I was wondering which one should I consider if I need the software to be used on both platforms, WIN and Linux and why?

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  • Im looking more in how difficult also will be compiling under windows each of those? I know QT is fairly similar than compiling it under linux. Also which one will take longer time coding the same type of apps? – Eggs McLaren Oct 14 '08 at 1:01
  • My answer, which for some reason was voted down, stated that compiling GTK on Windows is hard. Very time consuming. I don't recommend it. Qt is a 2 hour compile that usually has no troubles. Although distributing c++ compiled with visual studio 2005+ has its own issues. – mxcl Oct 20 '08 at 14:32
  • What's wrong with the asker Mike? His avatar went gray. – Tyler Long Dec 14 '11 at 10:16

10 Answers 10


Packaging GTK and its dependencies on Windows is a full-time project in itself. Qt is much more easily distributed since it has no dependencies that do not come with Windows.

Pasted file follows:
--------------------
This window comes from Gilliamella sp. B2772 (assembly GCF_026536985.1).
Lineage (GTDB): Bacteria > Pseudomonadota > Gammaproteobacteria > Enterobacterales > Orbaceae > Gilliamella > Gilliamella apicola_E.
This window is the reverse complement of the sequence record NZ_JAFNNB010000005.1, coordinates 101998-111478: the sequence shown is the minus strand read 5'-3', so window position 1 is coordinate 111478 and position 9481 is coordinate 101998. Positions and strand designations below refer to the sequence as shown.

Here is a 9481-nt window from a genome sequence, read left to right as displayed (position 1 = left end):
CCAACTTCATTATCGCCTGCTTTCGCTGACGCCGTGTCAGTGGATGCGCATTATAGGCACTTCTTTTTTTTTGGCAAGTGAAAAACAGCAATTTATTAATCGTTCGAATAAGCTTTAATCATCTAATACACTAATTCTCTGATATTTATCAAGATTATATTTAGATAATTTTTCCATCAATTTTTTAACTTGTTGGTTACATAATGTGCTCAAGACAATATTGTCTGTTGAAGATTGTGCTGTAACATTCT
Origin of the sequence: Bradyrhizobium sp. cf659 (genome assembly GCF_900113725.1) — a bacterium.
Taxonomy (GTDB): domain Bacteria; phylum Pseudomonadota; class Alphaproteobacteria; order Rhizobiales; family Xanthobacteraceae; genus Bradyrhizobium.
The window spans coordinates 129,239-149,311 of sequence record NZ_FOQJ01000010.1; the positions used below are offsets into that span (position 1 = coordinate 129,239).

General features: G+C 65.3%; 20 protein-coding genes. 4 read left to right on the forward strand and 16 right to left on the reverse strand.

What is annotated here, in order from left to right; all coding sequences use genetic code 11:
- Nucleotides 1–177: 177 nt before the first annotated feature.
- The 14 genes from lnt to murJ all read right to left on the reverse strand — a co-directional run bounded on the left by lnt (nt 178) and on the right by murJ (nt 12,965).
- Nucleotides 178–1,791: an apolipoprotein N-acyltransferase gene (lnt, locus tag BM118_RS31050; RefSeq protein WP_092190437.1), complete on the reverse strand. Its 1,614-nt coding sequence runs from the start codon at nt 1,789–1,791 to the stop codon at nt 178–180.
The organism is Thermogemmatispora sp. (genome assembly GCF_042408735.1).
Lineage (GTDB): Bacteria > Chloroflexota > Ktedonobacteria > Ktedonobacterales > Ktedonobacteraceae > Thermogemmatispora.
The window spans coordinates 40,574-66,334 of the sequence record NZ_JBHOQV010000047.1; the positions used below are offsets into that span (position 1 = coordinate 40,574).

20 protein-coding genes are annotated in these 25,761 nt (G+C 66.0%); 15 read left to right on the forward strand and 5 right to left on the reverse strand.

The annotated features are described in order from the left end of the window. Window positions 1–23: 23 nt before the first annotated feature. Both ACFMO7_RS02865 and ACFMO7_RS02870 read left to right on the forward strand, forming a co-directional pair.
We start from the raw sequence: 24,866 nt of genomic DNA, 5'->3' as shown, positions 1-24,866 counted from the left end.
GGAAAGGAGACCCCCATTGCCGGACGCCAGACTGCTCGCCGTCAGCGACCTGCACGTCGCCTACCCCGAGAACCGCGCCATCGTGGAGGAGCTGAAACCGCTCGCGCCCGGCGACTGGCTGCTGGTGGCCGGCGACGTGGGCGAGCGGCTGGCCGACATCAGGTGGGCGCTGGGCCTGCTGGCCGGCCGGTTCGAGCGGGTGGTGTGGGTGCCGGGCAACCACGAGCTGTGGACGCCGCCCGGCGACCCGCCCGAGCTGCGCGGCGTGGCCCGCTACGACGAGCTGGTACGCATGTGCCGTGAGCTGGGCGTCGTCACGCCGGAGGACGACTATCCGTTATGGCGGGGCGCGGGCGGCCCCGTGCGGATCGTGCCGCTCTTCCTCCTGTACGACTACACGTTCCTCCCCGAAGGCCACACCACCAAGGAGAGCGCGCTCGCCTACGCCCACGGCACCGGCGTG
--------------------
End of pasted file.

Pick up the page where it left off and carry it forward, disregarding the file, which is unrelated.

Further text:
Qt has been cross platform from the start. GTK has not always been cross platform. Such fundamental decisions shape the overall design, and should be made before any code is written in my opinion.

I would comment more, but I'd be drifting into speculation, the above two things I know for certain.

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    There is an all-in-one installer for PyGTK 2.24. I tried it and works, and recent GTK versions seems to be much better and have native support on windows. What makes it comparable with Qt on windows. – saeedgnu Jun 9 '11 at 11:02
  • Unless I love GTK on *nix, mostly because of its design. – saeedgnu Jun 9 '11 at 11:04

Both are good toolkits that have their advantages and disadvantages.

One difference is the implementation language. Qt is in C++, and GTK+ is in C. However GTK+ has bindings for many, many other languages (perl, python, C++, .NET, etc) so it's not a huge issue.